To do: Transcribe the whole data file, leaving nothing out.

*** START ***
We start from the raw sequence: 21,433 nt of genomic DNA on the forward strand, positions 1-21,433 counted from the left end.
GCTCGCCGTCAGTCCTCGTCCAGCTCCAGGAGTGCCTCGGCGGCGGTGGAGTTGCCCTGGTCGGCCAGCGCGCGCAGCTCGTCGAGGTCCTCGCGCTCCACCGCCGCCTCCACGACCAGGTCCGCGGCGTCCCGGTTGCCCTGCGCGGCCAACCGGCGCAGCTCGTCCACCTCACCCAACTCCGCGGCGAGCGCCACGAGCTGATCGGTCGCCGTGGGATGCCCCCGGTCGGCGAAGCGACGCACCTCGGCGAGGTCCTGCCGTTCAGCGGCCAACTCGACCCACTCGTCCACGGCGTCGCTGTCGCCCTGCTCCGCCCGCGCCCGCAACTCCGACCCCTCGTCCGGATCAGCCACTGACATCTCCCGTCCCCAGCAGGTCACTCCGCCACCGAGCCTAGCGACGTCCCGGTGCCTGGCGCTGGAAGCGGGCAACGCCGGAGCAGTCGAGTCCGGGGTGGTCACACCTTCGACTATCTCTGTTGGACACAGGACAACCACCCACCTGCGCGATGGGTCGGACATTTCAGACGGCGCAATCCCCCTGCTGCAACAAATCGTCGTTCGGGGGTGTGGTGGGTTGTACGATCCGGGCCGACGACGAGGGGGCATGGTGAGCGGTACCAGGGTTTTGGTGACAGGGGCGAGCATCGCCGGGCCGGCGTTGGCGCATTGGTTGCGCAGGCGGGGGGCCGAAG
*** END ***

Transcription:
We start from the raw sequence: 21,433 nt of genomic DNA on the forward strand, positions 1-21,433 counted from the left end.
GCTCGCCGTCAGTCCTCGTCCAGCTCCAGGAGTGCCTCGGCGGCGGTGGAGTTGCCCTGGTCGGCCAGCGCGCGCAGCTCGTCGAGGTCCTCGCGCTCCACCGCCGCCTCCACGACCAGGTCCGCGGCGTCCCGGTTGCCCTGCGCGGCCAACCGGCGCAGCTCGTCCACCTCACCCAACTCCGCGGCGAGCGCCACGAGCTGATCGGTCGCCGTGGGATGCCCCCGGTCGGCGAAGCGACGCACCTCGGCGAGGTCCTGCCGTTCAGCGGCCAACTCGACCCACTCGTCCACGGCGTCGCTGTCGCCCTGCTCCGCCCGCGCCCGCAACTCCGACCCCTCGTCCGGATCAGCCACTGACATCTCCCGTCCCCAGCAGGTCACTCCGCCACCGAGCCTAGCGACGTCCCGGTGCCTGGCGCTGGAAGCGGGCAACGCCGGAGCAGTCGAGTCCGGGGTGGTCACACCTTCGACTATCTCTGTTGGACACAGGACAACCACCCACCTGCGCGATGGGTCGGACATTTCAGACGGCGCAATCCCCCTGCTGCAACAAATCGTCGTTCGGGGGTGTGGTGGGTTGTACGATCCGGGCCGACGACGAGGGGGCATGGTGAGCGGTACCAGGGTTTTGGTGACAGGGGCGAGCATCGCCGGGCCGGCGTTGGCGCATTGGTTGCGCAGGCGGGGGGCCGAAG